By Richi Jennings
. October 27, 2010. Ahoy, shipmates! There'll be no more of this LimeWire free download shenanigans aboard this fine vessel. Yes, P2P 'pirates' are singing a sad sea shanty: it seems that the LimeWire file-sharing service has finally been silenced by the RIAA and the usual chorus of record companies. The long-running legal opus reached a crescendo in a New York court, as the judge told the Lime Company to knock it off, presto. In IT Blogwatch, bloggers join in and clap their hands.
Your humble blogwatcher curated these bloggy bits for your entertainment. Not to mention Fun With Travel Safe Activities... Jaikumar Vijayan reports:
In a 17-page injunction ... Judge Kimba Wood of the U.S. District Court for the Southern District of New York ordered LimeWire to cease ... searching, downloading, uploading, file trading and file distribution. Rik Myslewski uses a theatrical metaphor:
The court injunction is a huge victory for the ... RIAA, which has been trying to get the court to shut down LimeWire for quite some time. ... The music industry has claimed that the use of LimeWire ... has caused the industry tens of millions of dollars in losses.
LimeWire almost certainly will be held liable for the piracy and potentially be assessed statutory damages that are well beyond its capacity to pay.
Tuesday's news brings down the curtain on LimeWire's arm-wrestling match with Arista, Atlantic, Capitol, Elektra, Interscope, Motown, Sony, Warner, and others. Martin Brinkmann suggests an alternative:
Except to paraphase a famous Python sketch it's not dead yet. "We are excited about the future," ... Lime Company CEO George Searle ... contends in his statement. "The injunction applies only to the LimeWire product. Our company remains open for business." ... Might there be a US-based Spotify clone in the works?
It operates on the Gnutella network which has not been affected by the ruling. ... LimeWire users who are looking for an alternative may want to take a look at the Open Source client FrostWire. The pseudonymous Ernesto van der Sar looks ahead:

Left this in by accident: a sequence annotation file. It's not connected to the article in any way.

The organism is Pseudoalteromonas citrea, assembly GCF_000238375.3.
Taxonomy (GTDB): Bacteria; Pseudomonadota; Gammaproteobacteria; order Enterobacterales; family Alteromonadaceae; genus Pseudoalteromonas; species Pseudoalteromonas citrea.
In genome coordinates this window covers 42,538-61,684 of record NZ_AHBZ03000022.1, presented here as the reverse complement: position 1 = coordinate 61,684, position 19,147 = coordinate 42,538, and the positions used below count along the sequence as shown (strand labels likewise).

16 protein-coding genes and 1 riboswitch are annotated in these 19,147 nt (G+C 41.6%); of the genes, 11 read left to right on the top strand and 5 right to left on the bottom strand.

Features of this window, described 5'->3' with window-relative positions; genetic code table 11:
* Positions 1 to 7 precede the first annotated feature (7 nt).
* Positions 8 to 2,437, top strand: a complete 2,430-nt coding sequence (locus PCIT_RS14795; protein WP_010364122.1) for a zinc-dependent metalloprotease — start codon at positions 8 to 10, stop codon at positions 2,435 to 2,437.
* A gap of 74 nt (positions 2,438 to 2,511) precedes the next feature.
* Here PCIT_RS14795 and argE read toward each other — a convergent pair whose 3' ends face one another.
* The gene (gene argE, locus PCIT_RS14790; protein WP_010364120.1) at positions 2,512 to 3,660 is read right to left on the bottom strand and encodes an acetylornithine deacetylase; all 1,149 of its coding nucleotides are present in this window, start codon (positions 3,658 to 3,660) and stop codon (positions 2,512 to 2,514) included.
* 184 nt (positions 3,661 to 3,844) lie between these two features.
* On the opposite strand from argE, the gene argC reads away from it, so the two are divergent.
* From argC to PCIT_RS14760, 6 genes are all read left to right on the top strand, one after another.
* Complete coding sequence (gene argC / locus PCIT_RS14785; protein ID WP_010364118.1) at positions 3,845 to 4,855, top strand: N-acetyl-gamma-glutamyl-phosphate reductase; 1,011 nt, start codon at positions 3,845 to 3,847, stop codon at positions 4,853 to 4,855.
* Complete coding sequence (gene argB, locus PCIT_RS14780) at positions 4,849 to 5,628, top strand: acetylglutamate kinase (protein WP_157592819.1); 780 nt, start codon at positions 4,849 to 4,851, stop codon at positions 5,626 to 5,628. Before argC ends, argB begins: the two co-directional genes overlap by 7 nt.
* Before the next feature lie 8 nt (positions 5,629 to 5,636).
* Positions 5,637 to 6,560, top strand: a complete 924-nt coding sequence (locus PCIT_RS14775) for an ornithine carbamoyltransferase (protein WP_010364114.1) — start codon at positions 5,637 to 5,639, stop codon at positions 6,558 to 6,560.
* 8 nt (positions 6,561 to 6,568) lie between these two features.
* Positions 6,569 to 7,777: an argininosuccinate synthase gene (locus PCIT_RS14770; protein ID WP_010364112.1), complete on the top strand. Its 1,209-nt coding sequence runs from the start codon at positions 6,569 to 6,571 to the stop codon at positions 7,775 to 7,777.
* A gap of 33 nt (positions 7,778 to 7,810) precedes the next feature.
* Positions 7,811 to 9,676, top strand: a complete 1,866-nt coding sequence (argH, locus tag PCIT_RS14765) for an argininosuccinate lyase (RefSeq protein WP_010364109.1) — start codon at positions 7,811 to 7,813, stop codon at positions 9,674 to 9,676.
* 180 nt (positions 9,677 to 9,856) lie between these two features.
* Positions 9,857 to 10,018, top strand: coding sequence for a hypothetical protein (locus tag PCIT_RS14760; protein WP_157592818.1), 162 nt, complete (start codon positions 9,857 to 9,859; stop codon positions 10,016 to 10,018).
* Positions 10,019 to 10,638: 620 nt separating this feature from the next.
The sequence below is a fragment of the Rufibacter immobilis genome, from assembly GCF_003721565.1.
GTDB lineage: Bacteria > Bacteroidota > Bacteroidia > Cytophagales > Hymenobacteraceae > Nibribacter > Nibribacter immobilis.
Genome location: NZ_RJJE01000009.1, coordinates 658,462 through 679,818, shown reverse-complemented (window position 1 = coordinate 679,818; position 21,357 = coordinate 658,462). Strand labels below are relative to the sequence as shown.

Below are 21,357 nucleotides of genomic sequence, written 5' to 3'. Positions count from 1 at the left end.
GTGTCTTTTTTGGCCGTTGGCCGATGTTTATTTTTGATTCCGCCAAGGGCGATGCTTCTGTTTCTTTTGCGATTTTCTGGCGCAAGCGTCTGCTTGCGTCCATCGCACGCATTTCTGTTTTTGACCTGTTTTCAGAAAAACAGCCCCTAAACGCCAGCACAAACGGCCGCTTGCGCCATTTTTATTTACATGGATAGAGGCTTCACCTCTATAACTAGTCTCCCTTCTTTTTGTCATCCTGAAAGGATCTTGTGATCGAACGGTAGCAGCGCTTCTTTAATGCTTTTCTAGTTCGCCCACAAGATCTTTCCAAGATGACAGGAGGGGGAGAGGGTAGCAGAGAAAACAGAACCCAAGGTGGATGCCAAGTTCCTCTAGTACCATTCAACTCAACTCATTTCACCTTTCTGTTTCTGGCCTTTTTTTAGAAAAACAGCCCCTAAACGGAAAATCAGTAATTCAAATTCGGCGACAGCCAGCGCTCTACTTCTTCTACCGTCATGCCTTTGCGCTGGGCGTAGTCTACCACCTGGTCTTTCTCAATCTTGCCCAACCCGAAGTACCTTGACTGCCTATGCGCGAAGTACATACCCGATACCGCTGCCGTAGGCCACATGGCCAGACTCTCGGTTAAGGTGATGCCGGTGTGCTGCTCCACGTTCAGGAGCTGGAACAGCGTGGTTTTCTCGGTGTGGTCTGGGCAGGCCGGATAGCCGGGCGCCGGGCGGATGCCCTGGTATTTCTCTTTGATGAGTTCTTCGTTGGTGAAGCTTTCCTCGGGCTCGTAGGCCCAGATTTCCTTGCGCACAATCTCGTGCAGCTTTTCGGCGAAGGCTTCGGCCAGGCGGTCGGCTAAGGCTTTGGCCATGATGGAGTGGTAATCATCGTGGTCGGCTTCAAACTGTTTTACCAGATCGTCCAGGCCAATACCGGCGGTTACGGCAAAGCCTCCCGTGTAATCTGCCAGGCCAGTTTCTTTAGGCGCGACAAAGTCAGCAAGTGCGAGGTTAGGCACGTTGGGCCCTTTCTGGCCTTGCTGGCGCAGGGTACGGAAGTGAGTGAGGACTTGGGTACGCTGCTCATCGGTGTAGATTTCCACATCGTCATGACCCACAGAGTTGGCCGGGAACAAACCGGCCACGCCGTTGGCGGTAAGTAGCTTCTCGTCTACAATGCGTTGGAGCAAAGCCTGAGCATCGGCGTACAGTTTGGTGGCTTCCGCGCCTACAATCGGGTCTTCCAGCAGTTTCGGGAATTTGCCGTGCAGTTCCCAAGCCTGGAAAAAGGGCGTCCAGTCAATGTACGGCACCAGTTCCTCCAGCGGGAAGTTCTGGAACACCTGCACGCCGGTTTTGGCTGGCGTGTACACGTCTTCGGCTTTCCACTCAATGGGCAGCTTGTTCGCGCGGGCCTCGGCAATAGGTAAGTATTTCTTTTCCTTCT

The verdict is expected to have an unprecedented impact on the P2P file-sharing landscape. ... Software thats similar to LimeWire might be affected negatively. ... In the injunction software such as FrostWire and MP3Rocket, but also BitTorrent clients including uTorrent ... are described as similar software. Could one of these become the next target? Louis Gray takes a wider view:
Most people will take legal approaches to purchase goods or services if they are ... readily available ... at acceptable market rates. ... Only when market conditions are so out of whack with public perception ... do you see a dramatic uprising of illegal activity - as the public essentially revolts against the inflexible market makers. Erick Schonfeld despairs for the music industry's business model:
It's not as if the company didn't know exactly what it was getting into when it launched and supported its service. It wasn't ... naive enough to think its users were sharing PG-rated photos and freeware software. ... Illegal things are illegal. They always have been. Just because software and technology makes it possible doesn't change the rules.
The music industry lawyers just put another notch on their wall. And Finally...Fun With TSA (Travel Safe Activities) [hat tip: Alex Santoso]
As far as the Internet goes, the music industry is basically organized around litigation on one side, and extracting maximum licensing fees from music startups that try to play by the rules on the other. ... The lawyers won, but their ships are still sinking.
Don't miss out on IT Blogwatch:
You can also read Richi's full profile and disclosure of his industry affiliations.
| || ||Richi Jennings is an independent analyst/consultant, specializing in blogging, email, and security. A cross-functional IT geek since 1985, you can follow him as @richi on Twitter, pretend to be richij's friend on Facebook, or just use good old email: firstname.lastname@example.org. |